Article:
What Are the Treatment Options?
Enlarged Tonsils and adenoids are common causes of SDB. A child just cannot breathe through their nose efficiently to get the oxygen they need. Surgical removal of the tonsils and adenoids, called a tonsillectomy and adenoidectomy (T&A), is generally considered the first-line treatment for pediatric SDB if the symptoms are significant and the tonsils and adenoids are enlarged.
Sometimes drops with xylitol can reduce the inflammation called XLEAR. You put two drops in the nose before bed. If they have allergies, you can use them a few times a day during the allergy season.
Not every child that snores needs to undergo a T&A procedure. If the SDB symptoms are mild or intermittent, academic performance and behavior are not an issue, the tonsils are small, or the child is near puberty (because tonsils and adenoids often shrink at puberty), it may be recommended. Watch the child consistently be conservative and treated surgically only if symptoms worsen.
Removing the adenoids and tonsils results in an 80-90% cure rate for SDB or sleep apnea in most children. In children with childhood obesity, however, that number shrinks down to 50%. For these kids, a CPAP machine may be an option. Make sure they can breathe through their nose and are not using their mouth primarily for breathing. CPAP uses positive pressure to force air up the nose, but if they are still mouth breathing, it is not as effective, and mouth breathers will struggle or still wake up.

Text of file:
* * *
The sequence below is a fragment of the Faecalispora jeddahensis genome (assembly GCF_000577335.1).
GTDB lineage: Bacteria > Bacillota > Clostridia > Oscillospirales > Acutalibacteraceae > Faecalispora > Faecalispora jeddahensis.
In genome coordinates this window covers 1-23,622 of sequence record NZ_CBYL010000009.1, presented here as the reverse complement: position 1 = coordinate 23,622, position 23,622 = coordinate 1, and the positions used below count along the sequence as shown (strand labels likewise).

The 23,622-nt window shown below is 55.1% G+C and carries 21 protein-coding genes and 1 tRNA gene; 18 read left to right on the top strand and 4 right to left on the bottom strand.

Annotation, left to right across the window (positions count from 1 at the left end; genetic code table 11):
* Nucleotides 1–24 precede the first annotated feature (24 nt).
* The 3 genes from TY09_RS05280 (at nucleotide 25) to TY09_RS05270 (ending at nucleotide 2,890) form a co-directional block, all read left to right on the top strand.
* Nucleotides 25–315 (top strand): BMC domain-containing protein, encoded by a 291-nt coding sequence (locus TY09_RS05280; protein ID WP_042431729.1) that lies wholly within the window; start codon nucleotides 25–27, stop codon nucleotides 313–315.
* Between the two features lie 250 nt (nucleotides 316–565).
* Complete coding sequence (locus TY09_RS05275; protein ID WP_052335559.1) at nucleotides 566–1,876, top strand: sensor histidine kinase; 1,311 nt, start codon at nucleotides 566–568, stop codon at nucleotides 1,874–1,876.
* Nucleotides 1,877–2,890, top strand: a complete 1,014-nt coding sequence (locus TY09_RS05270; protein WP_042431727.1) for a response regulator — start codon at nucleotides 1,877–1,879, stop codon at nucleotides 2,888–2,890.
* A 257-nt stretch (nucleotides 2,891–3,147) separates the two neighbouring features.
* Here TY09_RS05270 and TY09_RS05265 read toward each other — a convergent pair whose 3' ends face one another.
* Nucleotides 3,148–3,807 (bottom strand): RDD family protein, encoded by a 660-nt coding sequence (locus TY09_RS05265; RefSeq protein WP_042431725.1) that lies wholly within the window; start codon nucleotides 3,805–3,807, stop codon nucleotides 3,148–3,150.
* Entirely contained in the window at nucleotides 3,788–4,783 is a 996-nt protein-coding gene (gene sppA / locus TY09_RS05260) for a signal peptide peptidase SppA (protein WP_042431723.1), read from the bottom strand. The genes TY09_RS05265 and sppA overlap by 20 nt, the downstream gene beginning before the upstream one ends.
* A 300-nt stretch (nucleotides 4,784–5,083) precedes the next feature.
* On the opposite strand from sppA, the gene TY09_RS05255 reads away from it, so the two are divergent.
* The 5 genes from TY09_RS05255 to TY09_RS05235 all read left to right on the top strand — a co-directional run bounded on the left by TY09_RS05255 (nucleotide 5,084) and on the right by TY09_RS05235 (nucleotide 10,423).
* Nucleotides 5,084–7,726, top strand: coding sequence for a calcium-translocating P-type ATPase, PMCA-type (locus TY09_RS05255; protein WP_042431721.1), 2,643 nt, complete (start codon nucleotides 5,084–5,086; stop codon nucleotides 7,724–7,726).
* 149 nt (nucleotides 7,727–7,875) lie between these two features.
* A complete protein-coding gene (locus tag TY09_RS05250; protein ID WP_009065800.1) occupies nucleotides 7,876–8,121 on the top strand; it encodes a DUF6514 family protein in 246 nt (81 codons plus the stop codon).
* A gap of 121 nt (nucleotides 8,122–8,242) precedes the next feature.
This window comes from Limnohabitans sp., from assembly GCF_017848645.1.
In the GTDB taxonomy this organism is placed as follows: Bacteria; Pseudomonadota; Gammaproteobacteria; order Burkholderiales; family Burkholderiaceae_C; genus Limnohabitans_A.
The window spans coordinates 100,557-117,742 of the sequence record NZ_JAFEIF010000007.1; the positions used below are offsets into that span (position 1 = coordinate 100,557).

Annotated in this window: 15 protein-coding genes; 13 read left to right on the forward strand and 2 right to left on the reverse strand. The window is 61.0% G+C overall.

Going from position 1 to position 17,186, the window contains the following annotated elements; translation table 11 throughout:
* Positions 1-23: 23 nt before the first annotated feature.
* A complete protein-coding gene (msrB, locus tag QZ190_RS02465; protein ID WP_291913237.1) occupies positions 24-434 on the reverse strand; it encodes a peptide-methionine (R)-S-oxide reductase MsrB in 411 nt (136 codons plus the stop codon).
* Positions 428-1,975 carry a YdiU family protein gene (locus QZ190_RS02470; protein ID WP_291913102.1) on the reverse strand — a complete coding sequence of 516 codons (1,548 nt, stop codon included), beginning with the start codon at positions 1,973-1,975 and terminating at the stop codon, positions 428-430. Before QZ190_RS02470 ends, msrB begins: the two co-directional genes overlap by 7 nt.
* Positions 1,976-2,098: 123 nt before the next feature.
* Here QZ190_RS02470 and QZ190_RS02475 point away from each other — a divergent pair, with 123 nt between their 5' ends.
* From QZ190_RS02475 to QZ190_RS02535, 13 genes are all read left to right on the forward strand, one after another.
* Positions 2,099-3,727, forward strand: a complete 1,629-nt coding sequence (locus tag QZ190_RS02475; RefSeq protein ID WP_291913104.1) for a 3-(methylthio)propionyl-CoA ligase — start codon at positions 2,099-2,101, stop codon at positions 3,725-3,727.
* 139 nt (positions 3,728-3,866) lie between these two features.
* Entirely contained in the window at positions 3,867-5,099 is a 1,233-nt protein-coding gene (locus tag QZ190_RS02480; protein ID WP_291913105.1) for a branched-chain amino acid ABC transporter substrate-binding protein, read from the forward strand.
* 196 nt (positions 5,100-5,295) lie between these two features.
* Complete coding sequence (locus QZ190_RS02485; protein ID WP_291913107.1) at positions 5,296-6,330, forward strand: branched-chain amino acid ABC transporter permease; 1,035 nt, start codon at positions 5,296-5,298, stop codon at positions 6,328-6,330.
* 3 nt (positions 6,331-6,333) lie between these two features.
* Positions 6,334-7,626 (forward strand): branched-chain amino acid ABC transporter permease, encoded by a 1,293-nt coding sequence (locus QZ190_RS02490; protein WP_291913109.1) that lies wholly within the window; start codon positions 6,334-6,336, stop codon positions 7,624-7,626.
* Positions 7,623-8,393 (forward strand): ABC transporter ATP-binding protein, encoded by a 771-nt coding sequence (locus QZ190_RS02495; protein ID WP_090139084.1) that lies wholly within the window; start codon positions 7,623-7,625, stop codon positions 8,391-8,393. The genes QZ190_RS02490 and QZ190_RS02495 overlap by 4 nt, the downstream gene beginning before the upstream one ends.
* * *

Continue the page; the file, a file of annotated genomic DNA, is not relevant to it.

There has been evidence that treatment with a CPAP machine will help increase metabolism, helping to treat obesity as well as sleep apnea.
Recent studies have shown that some children have persistent SDB after T&A. I did, but since I could breathe better, it went unnoticed.
A postoperative sleep study or myofunctional therapy may be necessary, especially in children with persistent symptoms or increased risk factors for persistent apnea after T&A, such as obesity, craniofacial anomalies, or neuromuscular problems.
Additional treatments such as weight loss, the use of continuous positive airway pressure (CPAP), or additional surgical procedures to widen the airway may sometimes be required.
What Questions Should I Ask My Doctor?
- Tonsils and adenoids often shrink at puberty.
Should my child have them removed?
- After SBD gets missed during a sleep study that looks for apnea.
Is a sleep study required to make a diagnosis?
- After my child has had their tonsils and adenoids removed.